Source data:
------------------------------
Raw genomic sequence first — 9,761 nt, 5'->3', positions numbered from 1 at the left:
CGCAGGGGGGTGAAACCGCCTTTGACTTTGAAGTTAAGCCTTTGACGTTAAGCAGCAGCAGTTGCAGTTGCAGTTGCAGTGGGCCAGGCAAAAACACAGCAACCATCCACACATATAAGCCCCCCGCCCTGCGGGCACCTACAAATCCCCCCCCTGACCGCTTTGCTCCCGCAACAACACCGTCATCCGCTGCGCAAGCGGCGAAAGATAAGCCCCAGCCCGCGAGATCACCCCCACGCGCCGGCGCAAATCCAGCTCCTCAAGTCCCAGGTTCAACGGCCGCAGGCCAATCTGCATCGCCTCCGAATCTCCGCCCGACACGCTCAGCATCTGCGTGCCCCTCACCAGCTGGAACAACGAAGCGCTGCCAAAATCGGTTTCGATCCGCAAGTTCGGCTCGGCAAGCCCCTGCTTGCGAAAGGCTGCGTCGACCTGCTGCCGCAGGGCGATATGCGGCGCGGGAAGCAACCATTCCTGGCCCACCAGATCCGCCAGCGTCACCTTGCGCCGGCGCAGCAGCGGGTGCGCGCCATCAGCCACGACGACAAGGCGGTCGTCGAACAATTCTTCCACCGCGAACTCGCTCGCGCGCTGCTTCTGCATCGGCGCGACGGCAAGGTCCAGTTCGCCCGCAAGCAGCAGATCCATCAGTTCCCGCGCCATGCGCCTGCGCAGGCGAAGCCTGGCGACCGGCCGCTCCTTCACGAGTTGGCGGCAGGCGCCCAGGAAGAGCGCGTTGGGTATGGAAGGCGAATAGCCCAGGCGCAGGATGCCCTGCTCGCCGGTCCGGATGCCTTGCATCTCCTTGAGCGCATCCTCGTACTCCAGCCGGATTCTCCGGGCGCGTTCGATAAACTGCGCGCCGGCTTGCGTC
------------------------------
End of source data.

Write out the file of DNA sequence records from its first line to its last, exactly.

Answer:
Raw genomic sequence first — 9,761 nt, 5'->3', positions numbered from 1 at the left:
CGCAGGGGGGTGAAACCGCCTTTGACTTTGAAGTTAAGCCTTTGACGTTAAGCAGCAGCAGTTGCAGTTGCAGTTGCAGTGGGCCAGGCAAAAACACAGCAACCATCCACACATATAAGCCCCCCGCCCTGCGGGCACCTACAAATCCCCCCCCTGACCGCTTTGCTCCCGCAACAACACCGTCATCCGCTGCGCAAGCGGCGAAAGATAAGCCCCAGCCCGCGAGATCACCCCCACGCGCCGGCGCAAATCCAGCTCCTCAAGTCCCAGGTTCAACGGCCGCAGGCCAATCTGCATCGCCTCCGAATCTCCGCCCGACACGCTCAGCATCTGCGTGCCCCTCACCAGCTGGAACAACGAAGCGCTGCCAAAATCGGTTTCGATCCGCAAGTTCGGCTCGGCAAGCCCCTGCTTGCGAAAGGCTGCGTCGACCTGCTGCCGCAGGGCGATATGCGGCGCGGGAAGCAACCATTCCTGGCCCACCAGATCCGCCAGCGTCACCTTGCGCCGGCGCAGCAGCGGGTGCGCGCCATCAGCCACGACGACAAGGCGGTCGTCGAACAATTCTTCCACCGCGAACTCGCTCGCGCGCTGCTTCTGCATCGGCGCGACGGCAAGGTCCAGTTCGCCCGCAAGCAGCAGATCCATCAGTTCCCGCGCCATGCGCCTGCGCAGGCGAAGCCTGGCGACCGGCCGCTCCTTCACGAGTTGGCGGCAGGCGCCCAGGAAGAGCGCGTTGGGTATGGAAGGCGAATAGCCCAGGCGCAGGATGCCCTGCTCGCCGGTCCGGATGCCTTGCATCTCCTTGAGCGCATCCTCGTACTCCAGCCGGATTCTCCGGGCGCGTTCGATAAACTGCGCGCCGGCTTGCGTC